Fresh eggs are imperative for poaching. A fresh egg is one which has just been laid, or that has been laid in the past day or two. As an egg ages, the white thins down and becomes more watery, causing the white to shred and separate when poached. If you don’t keep hens, farmers’ markets may be your best source. If buying them from the supermarket, check the use-by date and choose eggs with at least 3 weeks’ shelf-life but bear in mind that you’ll never successfully poach an old egg.
Here’s how to do it. Lower eggs into a wide, but not deep, saucepan of simmering water. A good splash of white vinegar (not white wine) is helpful. Make a little swirl in the water with the end of a wooden spoon, the movement of the water will help the egg white wash over the yolk as it spins around, forming a neat little shroud, and lower in eggs, encouraging the egg white to fold over the yolks. Lower the heat immediately and poach until the whites are firmish and feel like a ball of fresh buffalo mozzarella – sort of soft and spongy. Lift the eggs out of the water with a large slotted spatula and mop the underside with paper towels, then serve immediately. If you want to poach eggs ahead, here is the trick: poach as described, but transfer to a container filled with very cold water which will stop them cooking and hold them perfectly for a few hours, then, just before serving, transfer to a container of just-boiled water for less than a minute to warm them up. Trim any ragged edges with a small cookie cutter or sharp knife.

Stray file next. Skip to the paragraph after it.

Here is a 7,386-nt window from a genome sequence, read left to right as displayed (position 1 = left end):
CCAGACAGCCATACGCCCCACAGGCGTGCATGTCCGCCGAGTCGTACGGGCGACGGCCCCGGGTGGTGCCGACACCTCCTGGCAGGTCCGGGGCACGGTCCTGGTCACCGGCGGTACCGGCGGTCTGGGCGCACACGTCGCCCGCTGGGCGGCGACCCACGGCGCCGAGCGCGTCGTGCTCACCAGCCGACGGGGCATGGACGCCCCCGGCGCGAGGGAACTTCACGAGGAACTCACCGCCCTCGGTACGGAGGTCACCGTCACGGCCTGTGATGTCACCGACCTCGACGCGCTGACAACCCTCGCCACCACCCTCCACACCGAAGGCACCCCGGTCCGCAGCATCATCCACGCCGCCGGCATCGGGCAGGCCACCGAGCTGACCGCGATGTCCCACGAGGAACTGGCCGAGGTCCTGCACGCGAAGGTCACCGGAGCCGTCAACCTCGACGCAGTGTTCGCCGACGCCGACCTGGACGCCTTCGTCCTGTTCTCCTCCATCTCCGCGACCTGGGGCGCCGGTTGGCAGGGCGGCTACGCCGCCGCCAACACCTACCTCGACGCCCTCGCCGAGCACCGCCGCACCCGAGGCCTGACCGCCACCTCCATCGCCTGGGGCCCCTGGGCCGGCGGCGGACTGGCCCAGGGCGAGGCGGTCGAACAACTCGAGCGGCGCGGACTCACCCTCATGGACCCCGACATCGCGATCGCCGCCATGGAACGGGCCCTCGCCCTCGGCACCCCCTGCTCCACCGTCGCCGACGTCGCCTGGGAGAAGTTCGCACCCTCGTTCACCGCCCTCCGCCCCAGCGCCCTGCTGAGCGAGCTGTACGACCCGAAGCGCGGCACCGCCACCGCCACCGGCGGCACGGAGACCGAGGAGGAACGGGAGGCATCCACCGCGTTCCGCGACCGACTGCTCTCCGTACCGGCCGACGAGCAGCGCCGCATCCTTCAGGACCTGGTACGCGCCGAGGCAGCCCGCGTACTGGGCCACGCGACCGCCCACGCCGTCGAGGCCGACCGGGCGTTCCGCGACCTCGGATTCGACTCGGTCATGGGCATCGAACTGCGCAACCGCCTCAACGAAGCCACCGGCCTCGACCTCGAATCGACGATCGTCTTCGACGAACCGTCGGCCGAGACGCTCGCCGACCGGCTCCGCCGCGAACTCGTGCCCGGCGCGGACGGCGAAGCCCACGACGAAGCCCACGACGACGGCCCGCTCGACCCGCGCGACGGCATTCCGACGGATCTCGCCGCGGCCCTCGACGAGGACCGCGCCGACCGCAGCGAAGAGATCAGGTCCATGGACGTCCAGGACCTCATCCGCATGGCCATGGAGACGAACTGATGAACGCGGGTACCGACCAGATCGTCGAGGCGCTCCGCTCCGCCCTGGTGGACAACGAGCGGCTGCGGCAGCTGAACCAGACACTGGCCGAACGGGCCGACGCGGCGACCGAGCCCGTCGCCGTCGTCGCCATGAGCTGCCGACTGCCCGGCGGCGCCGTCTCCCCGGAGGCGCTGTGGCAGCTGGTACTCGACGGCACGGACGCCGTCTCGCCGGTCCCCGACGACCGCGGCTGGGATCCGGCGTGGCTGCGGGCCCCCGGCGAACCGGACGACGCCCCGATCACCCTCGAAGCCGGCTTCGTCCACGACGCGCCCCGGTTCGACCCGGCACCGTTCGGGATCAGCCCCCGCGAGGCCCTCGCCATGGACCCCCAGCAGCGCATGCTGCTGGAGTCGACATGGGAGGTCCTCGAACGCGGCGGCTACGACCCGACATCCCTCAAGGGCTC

Photography Aaron McLean http://www.aaronmclean.com